What is Friend.tech? Decentralized Social Network Driven by Social Tokens

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Some fervent admirers of the August 2023-launched cryptocurrency network Friend.tech praise it as the first significant success in the social cryptocurrency sector. The company allegedly generated over $25 million and added over 100,000 users in the first two weeks after introduction. Its early extinction was reported after that, which was then followed by a remarkable rise in popularity.

Blockchain technology is used by social token-driven platforms to enable users, including individuals, brands, and companies, to build and monetize online communities. Supporters see social tokens as a likely major factor in Web3 growth and a critical means of attracting newcomers to the cryptocurrency space. Social tokens enable influencers, producers, and others to monetise a fan base in return for exclusive deals and content. They do this by fusing elements of conventional cryptocurrencies with patronage networks.

Friend.tech’s beta launch is only getting started, but curious people are already looking around for invite codes. But what is this new platform for social cryptography and how does it function?

Users can buy and sell “keys” (previously known as “shares”) that are linked to Twitter (now X) accounts, which grant access to private in-app chatrooms and exclusive content from that X user. Friend.tech bills itself as “the marketplace for your friends.”

On the app, each user has a chat group similar to those on platforms like Telegram. The catch is that in order to access other users’ private chats, users must acquire keys. If they choose to leave the conversation, they can subsequently opt to sell those keys.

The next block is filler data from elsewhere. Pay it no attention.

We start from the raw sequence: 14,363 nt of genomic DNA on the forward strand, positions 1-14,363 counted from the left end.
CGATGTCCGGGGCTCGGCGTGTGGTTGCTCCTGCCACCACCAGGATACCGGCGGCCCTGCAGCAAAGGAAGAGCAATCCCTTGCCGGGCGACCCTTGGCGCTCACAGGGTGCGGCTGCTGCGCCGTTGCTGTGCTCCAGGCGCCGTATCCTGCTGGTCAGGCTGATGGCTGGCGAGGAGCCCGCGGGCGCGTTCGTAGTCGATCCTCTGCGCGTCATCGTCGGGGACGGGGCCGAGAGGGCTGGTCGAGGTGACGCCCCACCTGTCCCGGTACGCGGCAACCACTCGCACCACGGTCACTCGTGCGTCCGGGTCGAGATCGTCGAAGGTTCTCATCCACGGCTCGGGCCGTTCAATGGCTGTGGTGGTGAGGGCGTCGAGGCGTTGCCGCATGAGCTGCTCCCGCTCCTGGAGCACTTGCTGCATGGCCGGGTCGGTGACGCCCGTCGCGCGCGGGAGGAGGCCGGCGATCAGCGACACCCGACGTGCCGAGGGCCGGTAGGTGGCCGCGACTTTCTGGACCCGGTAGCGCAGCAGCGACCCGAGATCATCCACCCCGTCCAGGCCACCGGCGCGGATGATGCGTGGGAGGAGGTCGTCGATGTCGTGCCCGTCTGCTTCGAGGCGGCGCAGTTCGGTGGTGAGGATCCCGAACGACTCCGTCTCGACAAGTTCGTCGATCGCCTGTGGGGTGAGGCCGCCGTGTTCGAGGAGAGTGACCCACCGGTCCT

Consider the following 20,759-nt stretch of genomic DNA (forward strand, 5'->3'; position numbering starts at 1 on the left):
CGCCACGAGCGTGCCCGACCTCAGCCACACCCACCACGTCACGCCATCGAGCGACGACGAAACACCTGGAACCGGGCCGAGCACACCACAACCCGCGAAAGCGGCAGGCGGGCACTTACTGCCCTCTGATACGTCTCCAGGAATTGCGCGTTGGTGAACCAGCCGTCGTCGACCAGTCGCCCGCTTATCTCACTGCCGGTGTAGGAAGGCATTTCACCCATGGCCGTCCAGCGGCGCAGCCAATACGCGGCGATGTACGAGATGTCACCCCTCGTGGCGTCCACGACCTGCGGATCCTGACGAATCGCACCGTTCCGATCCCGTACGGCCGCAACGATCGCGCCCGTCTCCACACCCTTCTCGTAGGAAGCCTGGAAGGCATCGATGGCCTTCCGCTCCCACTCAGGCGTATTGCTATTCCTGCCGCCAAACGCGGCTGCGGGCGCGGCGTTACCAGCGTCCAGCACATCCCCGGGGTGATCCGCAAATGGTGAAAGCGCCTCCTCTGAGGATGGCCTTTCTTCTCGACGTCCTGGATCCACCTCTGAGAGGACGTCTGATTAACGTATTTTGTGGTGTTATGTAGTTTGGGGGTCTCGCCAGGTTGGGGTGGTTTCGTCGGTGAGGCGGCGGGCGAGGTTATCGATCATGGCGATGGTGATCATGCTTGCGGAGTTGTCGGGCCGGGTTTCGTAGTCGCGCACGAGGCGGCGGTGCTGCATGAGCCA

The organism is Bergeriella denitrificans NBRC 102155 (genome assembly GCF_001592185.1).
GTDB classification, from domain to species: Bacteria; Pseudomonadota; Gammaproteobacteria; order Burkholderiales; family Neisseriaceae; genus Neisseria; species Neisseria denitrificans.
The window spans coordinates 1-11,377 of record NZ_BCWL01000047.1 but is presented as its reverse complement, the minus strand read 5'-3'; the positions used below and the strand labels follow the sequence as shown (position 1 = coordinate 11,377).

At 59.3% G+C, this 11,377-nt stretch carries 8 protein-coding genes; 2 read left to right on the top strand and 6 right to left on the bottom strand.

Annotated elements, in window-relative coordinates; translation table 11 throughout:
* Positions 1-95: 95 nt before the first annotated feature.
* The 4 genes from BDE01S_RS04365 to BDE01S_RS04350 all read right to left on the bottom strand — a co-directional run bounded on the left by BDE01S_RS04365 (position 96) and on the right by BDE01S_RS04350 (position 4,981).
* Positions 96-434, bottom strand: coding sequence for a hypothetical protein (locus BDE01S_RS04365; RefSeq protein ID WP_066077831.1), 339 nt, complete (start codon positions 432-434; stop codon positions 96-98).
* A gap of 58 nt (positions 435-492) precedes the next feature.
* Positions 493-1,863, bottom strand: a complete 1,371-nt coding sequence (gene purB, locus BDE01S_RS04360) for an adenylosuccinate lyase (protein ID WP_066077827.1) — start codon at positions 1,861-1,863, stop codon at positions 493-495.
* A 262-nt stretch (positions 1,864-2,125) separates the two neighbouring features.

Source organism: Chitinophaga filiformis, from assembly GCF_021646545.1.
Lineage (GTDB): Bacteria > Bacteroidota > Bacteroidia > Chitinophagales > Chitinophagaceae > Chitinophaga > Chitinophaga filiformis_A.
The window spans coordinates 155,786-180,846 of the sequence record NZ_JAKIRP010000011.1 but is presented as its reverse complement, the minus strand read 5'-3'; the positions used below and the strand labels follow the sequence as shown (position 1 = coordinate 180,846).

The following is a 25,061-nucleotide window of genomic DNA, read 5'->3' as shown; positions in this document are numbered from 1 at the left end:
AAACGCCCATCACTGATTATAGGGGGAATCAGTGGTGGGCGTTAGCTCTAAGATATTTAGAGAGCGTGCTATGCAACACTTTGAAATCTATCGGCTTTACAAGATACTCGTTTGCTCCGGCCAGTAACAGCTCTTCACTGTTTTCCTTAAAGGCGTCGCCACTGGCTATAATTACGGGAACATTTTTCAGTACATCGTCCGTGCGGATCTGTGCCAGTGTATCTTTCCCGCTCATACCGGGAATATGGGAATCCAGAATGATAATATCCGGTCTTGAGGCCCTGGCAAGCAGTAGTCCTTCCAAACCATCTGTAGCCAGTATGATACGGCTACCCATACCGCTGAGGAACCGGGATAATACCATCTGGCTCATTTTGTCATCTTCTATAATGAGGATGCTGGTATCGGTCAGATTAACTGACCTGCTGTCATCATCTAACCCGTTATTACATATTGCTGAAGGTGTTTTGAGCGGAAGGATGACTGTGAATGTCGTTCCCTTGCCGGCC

This makes Friend.tech comparable to a social media site, or perhaps more precisely, a subset of X. Popular Twitter users have had prior success (and occasionally legal issues) selling coins that they either created themselves or were compensated to promote. These people occasionally used links to unique material to promote the sale of these tokens.

Like many other recent social media platforms, it requires users to have an invite code in order to join. This has helped to contribute to a highly competitive landscape in which eager would-be adopters search for codes, aiding in the promotion of the platform in the process. Friend.tech takes this pre-existing aspect of Twitter and fleshes it out with a set of standardized crypto platform features, including airdropped rewards, fee sharing, and more. Once within the program, a new user bridges ether from Arbitrum to the basic wallet address and joins their Google and X accounts. They are now prepared to start trading keys and taking part in private conversations.

A browser-based application called Friend.tech was created on the Base network, an Ethereum scaling network made available by cryptocurrency exchange Coinbase.

Quick Growth